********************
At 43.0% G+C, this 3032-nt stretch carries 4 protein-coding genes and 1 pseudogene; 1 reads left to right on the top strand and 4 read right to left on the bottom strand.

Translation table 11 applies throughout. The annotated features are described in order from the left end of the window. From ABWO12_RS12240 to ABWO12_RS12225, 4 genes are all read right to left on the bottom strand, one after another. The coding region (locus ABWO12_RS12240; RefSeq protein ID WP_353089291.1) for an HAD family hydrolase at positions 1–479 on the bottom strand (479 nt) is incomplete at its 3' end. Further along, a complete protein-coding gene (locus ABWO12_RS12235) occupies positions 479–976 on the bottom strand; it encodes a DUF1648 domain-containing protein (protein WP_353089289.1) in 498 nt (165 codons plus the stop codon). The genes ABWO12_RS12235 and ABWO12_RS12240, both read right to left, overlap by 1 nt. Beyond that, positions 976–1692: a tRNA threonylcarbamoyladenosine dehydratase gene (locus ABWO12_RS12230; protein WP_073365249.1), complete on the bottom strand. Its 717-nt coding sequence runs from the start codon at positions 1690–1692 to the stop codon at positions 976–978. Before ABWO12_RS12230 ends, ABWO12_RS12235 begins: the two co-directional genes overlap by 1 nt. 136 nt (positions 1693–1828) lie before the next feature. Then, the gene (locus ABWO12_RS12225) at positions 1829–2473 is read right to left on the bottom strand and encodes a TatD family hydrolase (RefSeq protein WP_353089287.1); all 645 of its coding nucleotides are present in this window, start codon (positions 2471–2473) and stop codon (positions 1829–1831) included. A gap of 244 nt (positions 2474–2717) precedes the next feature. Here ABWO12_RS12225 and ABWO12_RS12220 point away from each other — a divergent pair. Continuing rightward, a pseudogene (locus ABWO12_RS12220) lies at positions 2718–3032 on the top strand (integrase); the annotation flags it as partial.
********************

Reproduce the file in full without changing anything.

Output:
At 43.0% G+C, this 3032-nt stretch carries 4 protein-coding genes and 1 pseudogene; 1 reads left to right on the top strand and 4 read right to left on the bottom strand.

Translation table 11 applies throughout. The annotated features are described in order from the left end of the window. From ABWO12_RS12240 to ABWO12_RS12225, 4 genes are all read right to left on the bottom strand, one after another. The coding region (locus ABWO12_RS12240; RefSeq protein ID WP_353089291.1) for an HAD family hydrolase at positions 1–479 on the bottom strand (479 nt) is incomplete at its 3' end. Further along, a complete protein-coding gene (locus ABWO12_RS12235) occupies positions 479–976 on the bottom strand; it encodes a DUF1648 domain-containing protein (protein WP_353089289.1) in 498 nt (165 codons plus the stop codon). The genes ABWO12_RS12235 and ABWO12_RS12240, both read right to left, overlap by 1 nt. Beyond that, positions 976–1692: a tRNA threonylcarbamoyladenosine dehydratase gene (locus ABWO12_RS12230; protein WP_073365249.1), complete on the bottom strand. Its 717-nt coding sequence runs from the start codon at positions 1690–1692 to the stop codon at positions 976–978. Before ABWO12_RS12230 ends, ABWO12_RS12235 begins: the two co-directional genes overlap by 1 nt. 136 nt (positions 1693–1828) lie before the next feature. Then, the gene (locus ABWO12_RS12225) at positions 1829–2473 is read right to left on the bottom strand and encodes a TatD family hydrolase (RefSeq protein WP_353089287.1); all 645 of its coding nucleotides are present in this window, start codon (positions 2471–2473) and stop codon (positions 1829–1831) included. A gap of 244 nt (positions 2474–2717) precedes the next feature. Here ABWO12_RS12225 and ABWO12_RS12220 point away from each other — a divergent pair. Continuing rightward, a pseudogene (locus ABWO12_RS12220) lies at positions 2718–3032 on the top strand (integrase); the annotation flags it as partial.